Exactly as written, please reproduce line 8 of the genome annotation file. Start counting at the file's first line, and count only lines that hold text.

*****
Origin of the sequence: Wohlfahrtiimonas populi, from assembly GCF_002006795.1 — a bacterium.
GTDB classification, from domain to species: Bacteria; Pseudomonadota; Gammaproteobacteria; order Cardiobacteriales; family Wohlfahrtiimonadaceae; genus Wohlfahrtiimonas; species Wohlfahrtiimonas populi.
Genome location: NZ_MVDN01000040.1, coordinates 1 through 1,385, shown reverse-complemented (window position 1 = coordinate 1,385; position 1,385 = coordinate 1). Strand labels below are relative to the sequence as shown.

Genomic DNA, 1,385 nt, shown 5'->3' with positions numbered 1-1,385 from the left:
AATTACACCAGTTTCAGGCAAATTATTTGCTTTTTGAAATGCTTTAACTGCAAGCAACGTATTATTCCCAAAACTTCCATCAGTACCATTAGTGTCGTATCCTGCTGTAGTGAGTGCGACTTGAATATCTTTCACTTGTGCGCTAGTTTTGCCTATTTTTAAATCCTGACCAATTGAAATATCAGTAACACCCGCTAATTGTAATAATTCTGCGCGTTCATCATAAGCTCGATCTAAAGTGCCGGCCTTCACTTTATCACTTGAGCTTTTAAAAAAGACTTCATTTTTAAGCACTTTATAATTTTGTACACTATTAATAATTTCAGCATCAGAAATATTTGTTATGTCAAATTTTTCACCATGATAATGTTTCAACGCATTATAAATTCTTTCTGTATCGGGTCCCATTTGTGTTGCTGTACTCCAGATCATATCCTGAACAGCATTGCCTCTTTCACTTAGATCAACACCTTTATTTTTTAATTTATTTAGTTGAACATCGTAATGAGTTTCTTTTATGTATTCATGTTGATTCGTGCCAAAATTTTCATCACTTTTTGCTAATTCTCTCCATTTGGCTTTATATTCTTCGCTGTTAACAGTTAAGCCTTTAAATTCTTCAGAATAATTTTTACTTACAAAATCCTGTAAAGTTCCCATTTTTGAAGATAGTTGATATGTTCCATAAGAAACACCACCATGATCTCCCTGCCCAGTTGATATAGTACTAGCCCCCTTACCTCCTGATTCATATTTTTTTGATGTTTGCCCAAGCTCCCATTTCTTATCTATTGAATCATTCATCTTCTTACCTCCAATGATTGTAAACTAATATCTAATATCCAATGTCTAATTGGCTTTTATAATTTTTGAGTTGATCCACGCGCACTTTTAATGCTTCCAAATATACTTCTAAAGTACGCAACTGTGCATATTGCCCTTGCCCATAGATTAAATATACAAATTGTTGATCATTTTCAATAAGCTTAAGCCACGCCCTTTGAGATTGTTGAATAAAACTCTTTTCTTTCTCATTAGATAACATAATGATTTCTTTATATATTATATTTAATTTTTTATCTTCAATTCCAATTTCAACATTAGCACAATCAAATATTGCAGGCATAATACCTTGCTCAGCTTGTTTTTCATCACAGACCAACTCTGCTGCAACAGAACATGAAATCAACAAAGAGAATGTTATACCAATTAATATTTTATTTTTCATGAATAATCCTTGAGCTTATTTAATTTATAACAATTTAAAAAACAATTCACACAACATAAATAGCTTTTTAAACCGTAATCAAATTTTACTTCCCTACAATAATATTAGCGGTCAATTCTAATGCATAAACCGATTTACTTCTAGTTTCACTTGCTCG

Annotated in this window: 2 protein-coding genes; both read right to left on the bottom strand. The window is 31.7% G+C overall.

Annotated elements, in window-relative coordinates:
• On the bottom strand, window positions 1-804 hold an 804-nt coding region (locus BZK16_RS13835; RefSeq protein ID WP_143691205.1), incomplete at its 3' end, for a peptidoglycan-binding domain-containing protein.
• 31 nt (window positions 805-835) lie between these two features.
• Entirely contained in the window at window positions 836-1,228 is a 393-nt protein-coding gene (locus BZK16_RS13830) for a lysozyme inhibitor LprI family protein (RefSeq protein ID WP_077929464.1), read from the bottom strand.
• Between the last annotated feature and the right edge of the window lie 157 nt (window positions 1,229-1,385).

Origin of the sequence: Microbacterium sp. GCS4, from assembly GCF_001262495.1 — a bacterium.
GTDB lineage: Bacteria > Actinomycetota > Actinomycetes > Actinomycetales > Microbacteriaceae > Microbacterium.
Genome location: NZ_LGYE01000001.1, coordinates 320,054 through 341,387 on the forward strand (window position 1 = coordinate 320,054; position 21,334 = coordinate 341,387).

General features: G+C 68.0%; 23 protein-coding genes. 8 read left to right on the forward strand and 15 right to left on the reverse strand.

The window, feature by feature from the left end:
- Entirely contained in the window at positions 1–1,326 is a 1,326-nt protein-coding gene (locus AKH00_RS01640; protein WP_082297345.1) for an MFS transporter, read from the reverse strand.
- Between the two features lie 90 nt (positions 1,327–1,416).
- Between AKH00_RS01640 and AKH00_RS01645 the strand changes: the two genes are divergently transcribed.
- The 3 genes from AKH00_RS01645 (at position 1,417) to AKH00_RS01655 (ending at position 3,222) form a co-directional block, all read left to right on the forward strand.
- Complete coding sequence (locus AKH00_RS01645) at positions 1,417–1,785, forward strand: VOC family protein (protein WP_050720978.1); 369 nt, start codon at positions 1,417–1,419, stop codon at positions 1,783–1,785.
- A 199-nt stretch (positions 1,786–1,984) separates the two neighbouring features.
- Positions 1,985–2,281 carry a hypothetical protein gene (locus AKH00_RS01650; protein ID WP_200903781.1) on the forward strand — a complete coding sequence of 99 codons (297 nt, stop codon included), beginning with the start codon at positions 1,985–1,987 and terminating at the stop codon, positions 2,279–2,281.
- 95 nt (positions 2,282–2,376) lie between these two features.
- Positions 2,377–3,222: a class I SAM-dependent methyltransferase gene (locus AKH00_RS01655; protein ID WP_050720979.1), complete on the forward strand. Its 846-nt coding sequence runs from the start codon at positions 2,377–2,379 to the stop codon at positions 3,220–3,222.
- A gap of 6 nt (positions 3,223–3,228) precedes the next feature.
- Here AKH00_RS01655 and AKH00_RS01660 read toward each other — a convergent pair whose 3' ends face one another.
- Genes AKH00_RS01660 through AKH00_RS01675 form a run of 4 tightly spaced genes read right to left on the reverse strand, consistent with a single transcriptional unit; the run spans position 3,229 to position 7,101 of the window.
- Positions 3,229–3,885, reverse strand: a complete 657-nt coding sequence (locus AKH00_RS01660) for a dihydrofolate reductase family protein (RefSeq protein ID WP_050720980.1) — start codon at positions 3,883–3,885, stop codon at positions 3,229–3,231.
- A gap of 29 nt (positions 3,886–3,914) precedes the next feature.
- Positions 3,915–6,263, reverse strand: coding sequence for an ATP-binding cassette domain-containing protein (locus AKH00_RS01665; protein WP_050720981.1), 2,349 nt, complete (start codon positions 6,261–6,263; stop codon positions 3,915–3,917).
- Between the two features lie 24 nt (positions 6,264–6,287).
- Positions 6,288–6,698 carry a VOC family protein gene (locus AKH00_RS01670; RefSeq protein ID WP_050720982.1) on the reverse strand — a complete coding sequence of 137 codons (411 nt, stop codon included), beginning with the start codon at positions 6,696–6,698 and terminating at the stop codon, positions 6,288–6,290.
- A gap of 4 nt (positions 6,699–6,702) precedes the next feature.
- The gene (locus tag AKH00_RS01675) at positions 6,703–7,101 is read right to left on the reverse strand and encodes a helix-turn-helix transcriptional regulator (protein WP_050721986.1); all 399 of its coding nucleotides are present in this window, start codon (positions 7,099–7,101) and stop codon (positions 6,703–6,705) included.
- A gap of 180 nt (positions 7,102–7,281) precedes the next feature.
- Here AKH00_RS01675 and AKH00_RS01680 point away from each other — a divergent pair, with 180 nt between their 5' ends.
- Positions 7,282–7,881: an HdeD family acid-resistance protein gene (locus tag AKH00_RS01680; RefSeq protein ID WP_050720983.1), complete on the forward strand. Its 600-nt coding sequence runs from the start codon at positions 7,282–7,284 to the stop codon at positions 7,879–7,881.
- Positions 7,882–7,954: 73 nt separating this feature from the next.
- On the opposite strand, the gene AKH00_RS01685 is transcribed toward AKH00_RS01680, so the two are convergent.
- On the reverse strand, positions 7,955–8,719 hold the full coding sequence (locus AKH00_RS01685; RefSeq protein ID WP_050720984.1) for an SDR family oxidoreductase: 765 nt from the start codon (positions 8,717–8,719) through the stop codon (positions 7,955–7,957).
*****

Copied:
• On the bottom strand, window positions 1-804 hold an 804-nt coding region (locus BZK16_RS13835; RefSeq protein ID WP_143691205.1), incomplete at its 3' end, for a peptidoglycan-binding domain-containing protein.